This finding does represent a major breakthrough for four reasons:
1. The vitamin E acetate oil was detected in the actual lung tissue of the case patients.
2. The vitamin E acetate oil was detected in every single one of the lung tissue samples from these 29 case patients.
3. The samples came from 10 different states, confirming that the outbreak seems to have a common cause, rather than geographic variation.
4. Three of the patients whose lung samples revealed vitamin E acetate had reported using only nicotine-containing products, thus confirming that there is significant under-reporting which may explain why about 11% of the patients do not report vaping THC.
This is significant because although not all of the case patients admitted to using THC vapes, the finding of vitamin E acetate in their lungs essentially proves that they were indeed vaping THC oils. This does not mean that they were lying; they may simply not have known what was in the product they were vaping, especially since most of these products are purchased off the black market or obtained from friends or dealers.
The finding is also significant because it provides a marker for vaping products that should not be used and makes it easier for state cannabis regulators to identify those legal THC cartridges that should be immediately pulled from the shelves. Fortunately, many cannabis testing laboratories have developed methodologies for detecting vitamin E acetate.
Every state should immediately require the testing of every legal, THC vaping liquid for vitamin E acetate before it goes on the shelves (or remains on the shelves), unless there is some other definitive mechanism for ensuring that the product does not contain vitamin E acetate oil.
At this point, it is time for state policy makers and politicians to immediately discontinue their conflation of this outbreak with the problem of youth e-cigarette use. It is time for all policy makers, health agencies, and health professionals to immediately stop stating or implying that legal, nicotine-containing e-liquids have anything to do with the outbreak.
At this point, it is also clear that states which have issued emergency regulations to ban e-cigarettes or flavored e-cigarettes are not justified in using their emergency powers for this purpose since it is almost assuredly the case that those store-bought products have nothing to do with the outbreak. While health department officials could argue that flavored e-cigarette bans are designed to address the problem of youth vaping, that problem is not in any sense an "emergency" so the executive branch in those states is abusing its power (and violating the separation of powers clause of the Constitution). Essentially, those states used the outbreak as an excuse to implement vape product bans while bypassing the legislative process. These bans should now all be struck down.
Finally, it is time for every state to issue clear and unequivocal statements that the outbreak is due to the use of THC vape carts and that the public, especially youth, should immediately stop vaping THC products, unless they are obtained legally from a dispensary which can verify that there is no vitamin E acetate oil in the product.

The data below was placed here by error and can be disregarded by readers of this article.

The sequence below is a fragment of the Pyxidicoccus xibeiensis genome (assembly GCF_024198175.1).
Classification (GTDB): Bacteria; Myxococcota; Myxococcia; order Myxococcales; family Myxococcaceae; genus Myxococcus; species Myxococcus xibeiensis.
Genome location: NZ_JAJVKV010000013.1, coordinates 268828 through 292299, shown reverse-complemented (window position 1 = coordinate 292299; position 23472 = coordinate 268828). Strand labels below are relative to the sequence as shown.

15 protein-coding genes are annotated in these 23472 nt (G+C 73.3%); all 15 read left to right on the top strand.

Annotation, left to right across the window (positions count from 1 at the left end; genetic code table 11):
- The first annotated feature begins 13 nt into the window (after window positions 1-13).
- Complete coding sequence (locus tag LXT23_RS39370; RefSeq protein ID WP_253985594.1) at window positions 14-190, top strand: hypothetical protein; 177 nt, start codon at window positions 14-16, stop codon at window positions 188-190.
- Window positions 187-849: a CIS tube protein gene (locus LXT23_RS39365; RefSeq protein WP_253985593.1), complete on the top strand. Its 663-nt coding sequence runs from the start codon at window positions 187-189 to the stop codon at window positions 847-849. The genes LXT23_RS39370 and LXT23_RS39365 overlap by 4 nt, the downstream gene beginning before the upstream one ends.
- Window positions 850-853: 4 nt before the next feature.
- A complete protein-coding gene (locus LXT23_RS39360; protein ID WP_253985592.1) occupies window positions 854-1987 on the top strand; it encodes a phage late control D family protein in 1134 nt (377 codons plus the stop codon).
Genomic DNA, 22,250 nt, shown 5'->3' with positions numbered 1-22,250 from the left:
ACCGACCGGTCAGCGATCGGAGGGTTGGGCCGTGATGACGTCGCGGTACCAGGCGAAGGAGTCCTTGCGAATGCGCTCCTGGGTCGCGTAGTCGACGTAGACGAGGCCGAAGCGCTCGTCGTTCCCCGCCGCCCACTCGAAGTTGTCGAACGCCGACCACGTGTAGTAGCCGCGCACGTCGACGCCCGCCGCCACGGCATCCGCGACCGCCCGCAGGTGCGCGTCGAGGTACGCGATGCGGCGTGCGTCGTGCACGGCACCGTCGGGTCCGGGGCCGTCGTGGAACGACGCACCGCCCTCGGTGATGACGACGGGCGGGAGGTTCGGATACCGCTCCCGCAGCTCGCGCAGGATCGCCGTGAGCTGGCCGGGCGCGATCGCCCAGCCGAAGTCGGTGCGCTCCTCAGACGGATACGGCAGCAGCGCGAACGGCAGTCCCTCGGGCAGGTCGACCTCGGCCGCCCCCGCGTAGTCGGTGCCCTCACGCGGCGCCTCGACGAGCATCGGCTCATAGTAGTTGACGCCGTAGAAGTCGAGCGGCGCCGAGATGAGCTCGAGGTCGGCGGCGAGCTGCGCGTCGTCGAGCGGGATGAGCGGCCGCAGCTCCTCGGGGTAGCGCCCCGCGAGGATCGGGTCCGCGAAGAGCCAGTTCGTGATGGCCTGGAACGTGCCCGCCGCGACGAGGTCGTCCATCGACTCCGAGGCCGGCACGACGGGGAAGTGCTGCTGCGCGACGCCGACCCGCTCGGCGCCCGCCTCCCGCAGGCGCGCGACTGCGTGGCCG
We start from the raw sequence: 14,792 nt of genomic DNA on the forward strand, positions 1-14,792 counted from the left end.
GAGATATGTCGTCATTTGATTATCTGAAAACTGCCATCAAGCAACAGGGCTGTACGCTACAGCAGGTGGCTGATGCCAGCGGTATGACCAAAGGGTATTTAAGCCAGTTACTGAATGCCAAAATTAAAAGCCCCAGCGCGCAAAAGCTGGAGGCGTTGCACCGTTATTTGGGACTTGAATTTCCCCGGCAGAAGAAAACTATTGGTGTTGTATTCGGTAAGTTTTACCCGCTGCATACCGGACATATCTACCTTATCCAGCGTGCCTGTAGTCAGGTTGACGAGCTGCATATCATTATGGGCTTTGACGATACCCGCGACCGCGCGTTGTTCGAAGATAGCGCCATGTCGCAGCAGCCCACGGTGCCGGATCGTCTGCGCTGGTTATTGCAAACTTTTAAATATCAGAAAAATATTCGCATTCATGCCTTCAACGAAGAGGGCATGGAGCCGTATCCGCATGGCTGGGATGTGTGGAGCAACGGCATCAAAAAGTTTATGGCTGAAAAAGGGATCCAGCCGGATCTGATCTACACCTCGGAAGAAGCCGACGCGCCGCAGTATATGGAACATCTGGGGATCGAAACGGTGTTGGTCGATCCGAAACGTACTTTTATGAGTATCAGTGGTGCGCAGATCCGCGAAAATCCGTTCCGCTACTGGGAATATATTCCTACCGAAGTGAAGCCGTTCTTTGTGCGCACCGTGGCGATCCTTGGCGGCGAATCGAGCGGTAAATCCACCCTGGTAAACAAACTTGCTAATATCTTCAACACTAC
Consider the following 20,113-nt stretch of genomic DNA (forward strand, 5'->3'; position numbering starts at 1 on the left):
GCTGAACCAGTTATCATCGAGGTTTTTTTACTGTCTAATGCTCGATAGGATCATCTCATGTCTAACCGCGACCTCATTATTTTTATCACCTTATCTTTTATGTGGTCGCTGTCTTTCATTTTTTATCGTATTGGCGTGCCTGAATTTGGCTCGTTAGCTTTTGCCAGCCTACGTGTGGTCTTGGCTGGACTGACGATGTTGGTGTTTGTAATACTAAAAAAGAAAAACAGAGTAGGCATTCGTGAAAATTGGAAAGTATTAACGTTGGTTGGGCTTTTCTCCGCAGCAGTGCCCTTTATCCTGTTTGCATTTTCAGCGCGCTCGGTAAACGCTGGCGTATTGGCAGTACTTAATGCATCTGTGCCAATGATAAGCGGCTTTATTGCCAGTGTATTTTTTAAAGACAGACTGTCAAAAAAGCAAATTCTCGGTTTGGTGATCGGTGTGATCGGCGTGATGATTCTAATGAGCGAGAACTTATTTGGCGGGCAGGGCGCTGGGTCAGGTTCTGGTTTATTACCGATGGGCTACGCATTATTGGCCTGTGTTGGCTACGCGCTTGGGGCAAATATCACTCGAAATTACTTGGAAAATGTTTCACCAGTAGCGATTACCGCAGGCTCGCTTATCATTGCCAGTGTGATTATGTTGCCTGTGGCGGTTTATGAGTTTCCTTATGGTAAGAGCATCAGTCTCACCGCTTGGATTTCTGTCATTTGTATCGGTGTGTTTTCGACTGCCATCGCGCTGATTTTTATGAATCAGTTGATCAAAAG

Note that this still does not demonstrate that it is the vitamin E acetate oil itself that is causing the illness, although that remains a possibility. It could also be the case that there is a contaminant contained in the vitamin E acetate oil that is causing chemical respiratory toxicity. It also remains possible that counterfeit and adulterated "nicotine" e-liquids are involved, as illicit manufacturers or dealers may be adding vitamin E acetate oil to otherwise legitimate products or hiding the tainted products in what appears to be legitimate packaging, but is actually counterfeit.
The Rest of the Story
I checked back through my posts and found that on September 5 (more than two months ago), I had reported the same conclusion as was reached today by the CDC in a post entitled:
"ALERT: Major Breakthrough in Investigation of "Mysterious" Lung Disease Outbreak"
In that post, I noted that every single patient who used THC vape cartridges in New York State and provided product samples had at least one cart that contained vitamin E acetate oil.
I wrote: "On my blog, I first issued a warning about the use of black market THC oils on August 25, and then on August 28 I blogged and tweeted an unequivocal warning, since the CDC had failed to do so.. .. It will be interesting to see how long it takes the CDC to issue an unequivocal warning to the public that they should absolutely not vape marijuana using THC vape carts obtained off the street."
"This emerging story shows the dangers of bias in public health. The long-standing bias of the CDC against vaping has resulted in the agency failing to warn the public in clear and specific terms about the risks associated with the use of bootleg THC vape carts and instead, issuing warnings against "vaping" and "e-cigarettes" generally and making meaningless statements like "e-cigarette aerosol is not harmless water vapor."
"The CDC and other health agencies and some anti-tobacco groups have gone to great lengths to protect the illicit cannabis industry. But they have no problem with attacking the e-cigarette companies and telling ex-smokers to return to smoking rather than continuing to vape."
Today's announcement confirms that in fact, the CDC's failure to appropriately warn the public about the role of THC vape carts in this outbreak, and the same failure among many state health departments, has almost certainly led to additional cases of the illness that would not have occurred if they had not used the outbreak as an excuse to demonize e-cigarettes. How many lives could have been saved and how many severe illnesses averted if they had simply told the truth from the beginning?